What Hawaii is Doing about Secondhand Smoke
A recent study was released by the World Health Organization showing that as many as 600,000 people across the globe die from secondhand smoke exposure each year. Of that number, around 379,000 die from heart disease, 165,000 from lower respiratory infections, 36,900 from asthma and 21,400 from lung cancer. It has also been estimated that only about 7.4% of the world’s population live in a smoke-free environment, which explains in part the high number of deaths due to secondhand smoke that have been discovered.
The WHO study looked at data from 192 countries to come up with their numbers. The greatest number of secondhand smoke-related deaths was found in Africa and South Asia. The study also found that children were the most vulnerable to the effects of secondhand smoke, with 165,000 children dying from related causes every year. Fortunately, Hawaii has already launched a program to reduce the amount of secondhand smoke on the islands and perhaps reverse some of these dismal numbers.
The Tobacco Prevention and Education Program
The Hawaii State Department of Health has launched the Tobacco Prevention and Education Program to reduce the number of smokers in the islands, as well as the number of residents exposed to secondhand smoke every year. The agency released a Clearinghouse of Tobacco Prevention Resource Materials to help individuals understand the dangers of smoking and secondhand smoke exposure. This clearinghouse includes videos, factsheets and websites to alert people to the health risks associated with secondhand smoke and assistance in reducing its prevalence throughout the islands.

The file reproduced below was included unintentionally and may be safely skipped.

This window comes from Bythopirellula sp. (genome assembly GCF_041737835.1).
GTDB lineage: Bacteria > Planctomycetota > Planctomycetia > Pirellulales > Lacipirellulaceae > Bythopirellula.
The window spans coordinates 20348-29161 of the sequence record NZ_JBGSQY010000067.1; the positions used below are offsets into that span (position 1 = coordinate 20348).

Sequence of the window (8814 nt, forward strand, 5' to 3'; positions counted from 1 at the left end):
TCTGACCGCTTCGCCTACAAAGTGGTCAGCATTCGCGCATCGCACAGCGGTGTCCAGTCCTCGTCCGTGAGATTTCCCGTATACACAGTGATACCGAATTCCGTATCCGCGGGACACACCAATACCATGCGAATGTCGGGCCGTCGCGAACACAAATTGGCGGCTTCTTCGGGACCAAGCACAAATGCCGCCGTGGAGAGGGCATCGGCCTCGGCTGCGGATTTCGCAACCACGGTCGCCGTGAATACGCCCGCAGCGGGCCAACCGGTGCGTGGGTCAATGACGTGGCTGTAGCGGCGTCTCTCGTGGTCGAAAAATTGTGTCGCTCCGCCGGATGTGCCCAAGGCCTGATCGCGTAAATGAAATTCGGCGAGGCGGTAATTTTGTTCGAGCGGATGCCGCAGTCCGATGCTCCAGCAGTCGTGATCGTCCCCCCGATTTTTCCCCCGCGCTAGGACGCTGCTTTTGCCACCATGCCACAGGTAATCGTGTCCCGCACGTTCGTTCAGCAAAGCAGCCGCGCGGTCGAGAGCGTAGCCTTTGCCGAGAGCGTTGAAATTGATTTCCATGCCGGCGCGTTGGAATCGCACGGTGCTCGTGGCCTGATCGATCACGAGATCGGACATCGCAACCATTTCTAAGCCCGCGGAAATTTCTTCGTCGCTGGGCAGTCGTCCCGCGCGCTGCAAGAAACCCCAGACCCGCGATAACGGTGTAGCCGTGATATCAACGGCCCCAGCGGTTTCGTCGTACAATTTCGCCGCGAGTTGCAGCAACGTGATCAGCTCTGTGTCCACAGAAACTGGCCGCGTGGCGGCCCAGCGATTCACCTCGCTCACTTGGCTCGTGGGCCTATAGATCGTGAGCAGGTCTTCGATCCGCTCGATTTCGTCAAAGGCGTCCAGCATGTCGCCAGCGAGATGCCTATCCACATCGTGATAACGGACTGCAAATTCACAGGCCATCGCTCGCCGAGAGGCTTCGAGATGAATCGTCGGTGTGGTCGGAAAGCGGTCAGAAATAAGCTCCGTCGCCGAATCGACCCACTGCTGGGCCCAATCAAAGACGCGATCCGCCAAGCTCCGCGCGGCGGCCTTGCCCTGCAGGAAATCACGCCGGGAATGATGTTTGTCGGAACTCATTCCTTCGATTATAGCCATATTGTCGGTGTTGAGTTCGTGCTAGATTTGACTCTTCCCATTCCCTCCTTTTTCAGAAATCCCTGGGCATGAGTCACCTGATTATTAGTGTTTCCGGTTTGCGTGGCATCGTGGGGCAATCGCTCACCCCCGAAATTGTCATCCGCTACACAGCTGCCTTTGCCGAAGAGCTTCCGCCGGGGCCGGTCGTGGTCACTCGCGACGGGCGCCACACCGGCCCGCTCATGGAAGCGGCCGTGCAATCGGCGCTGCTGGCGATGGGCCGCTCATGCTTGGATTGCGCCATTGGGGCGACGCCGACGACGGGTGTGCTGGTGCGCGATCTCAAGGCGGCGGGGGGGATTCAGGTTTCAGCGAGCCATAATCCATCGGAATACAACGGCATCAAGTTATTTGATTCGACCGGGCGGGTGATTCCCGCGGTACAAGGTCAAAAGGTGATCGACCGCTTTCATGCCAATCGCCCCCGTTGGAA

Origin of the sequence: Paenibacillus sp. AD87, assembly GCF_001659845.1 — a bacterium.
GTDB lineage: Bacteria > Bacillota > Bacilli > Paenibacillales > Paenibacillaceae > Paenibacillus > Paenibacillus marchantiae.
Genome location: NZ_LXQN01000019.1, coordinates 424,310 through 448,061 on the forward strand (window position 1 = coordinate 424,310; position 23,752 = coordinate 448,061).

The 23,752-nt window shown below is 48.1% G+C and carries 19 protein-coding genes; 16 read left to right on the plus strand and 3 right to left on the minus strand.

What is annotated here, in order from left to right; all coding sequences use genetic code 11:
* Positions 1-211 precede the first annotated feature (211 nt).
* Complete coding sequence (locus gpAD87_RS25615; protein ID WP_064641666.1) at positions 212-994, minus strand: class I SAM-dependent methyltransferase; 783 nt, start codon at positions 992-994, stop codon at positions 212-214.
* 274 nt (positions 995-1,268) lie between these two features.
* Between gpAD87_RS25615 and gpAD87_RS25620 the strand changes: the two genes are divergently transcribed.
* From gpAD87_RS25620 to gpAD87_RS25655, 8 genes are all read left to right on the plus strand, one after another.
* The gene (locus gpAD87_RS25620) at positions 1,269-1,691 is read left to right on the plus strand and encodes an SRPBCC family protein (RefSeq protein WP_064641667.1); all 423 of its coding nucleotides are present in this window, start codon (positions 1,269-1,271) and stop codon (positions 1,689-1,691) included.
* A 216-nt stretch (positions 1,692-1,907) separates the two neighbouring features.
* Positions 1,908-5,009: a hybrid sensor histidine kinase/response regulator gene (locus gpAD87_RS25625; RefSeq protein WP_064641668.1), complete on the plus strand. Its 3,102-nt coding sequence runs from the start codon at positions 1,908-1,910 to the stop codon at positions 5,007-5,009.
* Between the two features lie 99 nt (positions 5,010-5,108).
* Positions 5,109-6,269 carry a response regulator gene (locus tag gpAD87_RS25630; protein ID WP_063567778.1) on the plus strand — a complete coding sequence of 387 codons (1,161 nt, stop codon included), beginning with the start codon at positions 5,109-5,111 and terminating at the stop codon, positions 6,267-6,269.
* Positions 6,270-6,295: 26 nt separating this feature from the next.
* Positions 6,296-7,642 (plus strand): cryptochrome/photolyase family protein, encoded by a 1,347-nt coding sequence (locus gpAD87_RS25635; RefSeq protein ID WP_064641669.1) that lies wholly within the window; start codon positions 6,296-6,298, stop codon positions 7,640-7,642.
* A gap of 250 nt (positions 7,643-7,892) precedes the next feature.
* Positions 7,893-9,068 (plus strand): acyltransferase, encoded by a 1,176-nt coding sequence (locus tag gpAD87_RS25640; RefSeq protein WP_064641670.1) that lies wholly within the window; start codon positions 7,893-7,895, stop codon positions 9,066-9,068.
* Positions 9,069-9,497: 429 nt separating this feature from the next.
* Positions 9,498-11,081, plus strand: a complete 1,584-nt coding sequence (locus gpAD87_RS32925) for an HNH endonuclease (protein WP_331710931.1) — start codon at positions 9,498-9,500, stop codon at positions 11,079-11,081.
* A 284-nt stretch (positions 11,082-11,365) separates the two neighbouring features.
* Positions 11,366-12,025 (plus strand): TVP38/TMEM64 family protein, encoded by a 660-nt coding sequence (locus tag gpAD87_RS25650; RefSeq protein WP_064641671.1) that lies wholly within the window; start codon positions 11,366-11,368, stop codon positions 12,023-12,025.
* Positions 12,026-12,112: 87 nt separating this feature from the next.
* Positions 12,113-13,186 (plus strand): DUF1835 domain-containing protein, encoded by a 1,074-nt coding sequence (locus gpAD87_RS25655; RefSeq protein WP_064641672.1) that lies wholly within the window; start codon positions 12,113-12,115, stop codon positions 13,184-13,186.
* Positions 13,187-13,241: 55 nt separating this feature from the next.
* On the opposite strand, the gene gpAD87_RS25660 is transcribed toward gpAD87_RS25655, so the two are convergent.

One of the fact sheets on secondhand smoke offers specifics on the state and county laws governing smoking in Hawaii. Another discusses the health risks associated with secondhand smoke, including heart disease and lung cancer. A third educates individuals about the dangers of smoking in the car and home and how it can negatively impact the health of those you love.
Videos on secondhand smoke are geared to a wide range of audiences, from elementary-age children to adults. The videos deal with topics like secondhand smoke in the workplace, and the dangers of secondhand smoke to children. the website guide directs individuals to important resources from the American Academy of Pediatrics and the CDC Office on Smoking and Health.
Secondhand smoke is a serious hazard in our world today, as the WHO recently documented in their study. However, the state of Hawaii is making strides in reducing the secondhand smoke on the islands through anti-smoking laws and educational resources for its residents.